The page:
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Friday, February 8, 2013

What does it take to make 'organic foods' organic?

 

The Organic Trade Association’s 2012 annual industry survey found that sales of all organic products grew 9.5 percent in 2011.  Organic food and beverage sales totaled more than 29.2 billion dollars in 2011 and continue to grow.  There are “organic” farms in all 50 states and consumers continue to demand safe, natural foods.

Organic refers to the way agricultural products are grown and processed. “Organic food production is based on a system of farming that maintains and replenishes soil fertility without the use of toxic and persistent pesticides and fertilizers. Organic foods are minimally processed without artificial ingredients, preservatives, or irradiation to maintain the integrity of the food.”  (http://www.ota.com/definition/quickoverview.html.)

The Organic Food Production Act of 1990 (OFPA) set national standards for production, processing, and certification of organic food. Today, food labeled as “USDA organic” must meet national organic standards. The USDA’s National Organic Program oversees the program and certifies that food meets the USDA organic guidelines.

Idaho law gives further guidance and direction on the meaning of “organic.”  Chapter 11 of Title 22 defines an “organic food product” as “any food product that is marketed using the term organic, or any derivative of the term organic in its labeling or advertising. Organic foods are those processed, packaged, transported and stored to retain maximum nutritional value, without the use of artificial preservatives, coloring or other additives, irradiation, or synthetic pesticides.”  Idaho Code § 22-1102(6).

Organically grown food products are those “which are produced without the use of synthetically compounded fertilizers, pesticides, or growth regulators for a period not less than thirty-six (36) months prior to harvest.” Idaho Code § 22-1102(7).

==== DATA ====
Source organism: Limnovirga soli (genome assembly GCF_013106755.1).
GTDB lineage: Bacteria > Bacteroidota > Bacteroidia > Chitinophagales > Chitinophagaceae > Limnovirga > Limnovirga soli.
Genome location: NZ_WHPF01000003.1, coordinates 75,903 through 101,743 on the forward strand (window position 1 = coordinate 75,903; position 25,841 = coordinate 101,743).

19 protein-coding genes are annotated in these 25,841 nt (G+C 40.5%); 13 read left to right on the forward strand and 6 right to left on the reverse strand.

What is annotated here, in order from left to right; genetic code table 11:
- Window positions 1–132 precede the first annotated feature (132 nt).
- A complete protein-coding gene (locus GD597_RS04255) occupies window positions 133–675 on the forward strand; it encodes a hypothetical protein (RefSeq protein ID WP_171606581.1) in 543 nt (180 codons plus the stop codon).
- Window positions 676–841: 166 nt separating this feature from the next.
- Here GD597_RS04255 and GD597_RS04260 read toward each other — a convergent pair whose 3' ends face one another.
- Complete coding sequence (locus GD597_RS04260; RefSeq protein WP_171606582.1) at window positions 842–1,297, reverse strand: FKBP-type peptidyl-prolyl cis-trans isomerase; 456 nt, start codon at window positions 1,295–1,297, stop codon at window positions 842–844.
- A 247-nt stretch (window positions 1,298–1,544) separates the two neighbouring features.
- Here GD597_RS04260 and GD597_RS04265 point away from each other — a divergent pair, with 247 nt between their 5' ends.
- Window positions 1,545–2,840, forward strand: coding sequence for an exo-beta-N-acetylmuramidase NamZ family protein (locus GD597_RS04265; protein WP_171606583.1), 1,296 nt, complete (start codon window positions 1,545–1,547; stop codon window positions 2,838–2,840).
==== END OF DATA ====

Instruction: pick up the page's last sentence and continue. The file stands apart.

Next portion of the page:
Since foods labeled with an “organic” label can often be sold at a higher price, Idaho law protects the use of the organic label.  Idaho law states that “[a] producer, vendor or handler shall not sell or resell or offer for sale or resale any food product with the representation that the product is an organically grown food product if the producer, vendor or handler knows, or has reason to know, that the food product has not been grown, raised or produced as an organically grown food product.”  Idaho Code § 22-1105.  A violation of the law can result in a civil fine of up to $10,000.  Idaho Code § 22-1104.

Idaho farmers and ranchers are faced with an ever-changing market.  Many consumers are looking for “organic” foods in their pursuit of a healthier lifestyle.  Farmers and ranchers should be aware of the requirements of state and federal law when it comes to growing, packaging, and selling organic food products.

- Lance J. Schuster is a lawyer at Beard St. Clair Gaffney.  He and his wife raise kids and cattle on their small farm near Idaho Falls.  He can be reached at 523-5171 or lance@beardstclair.com.

Staff at 11:41 AM
Agribusiness
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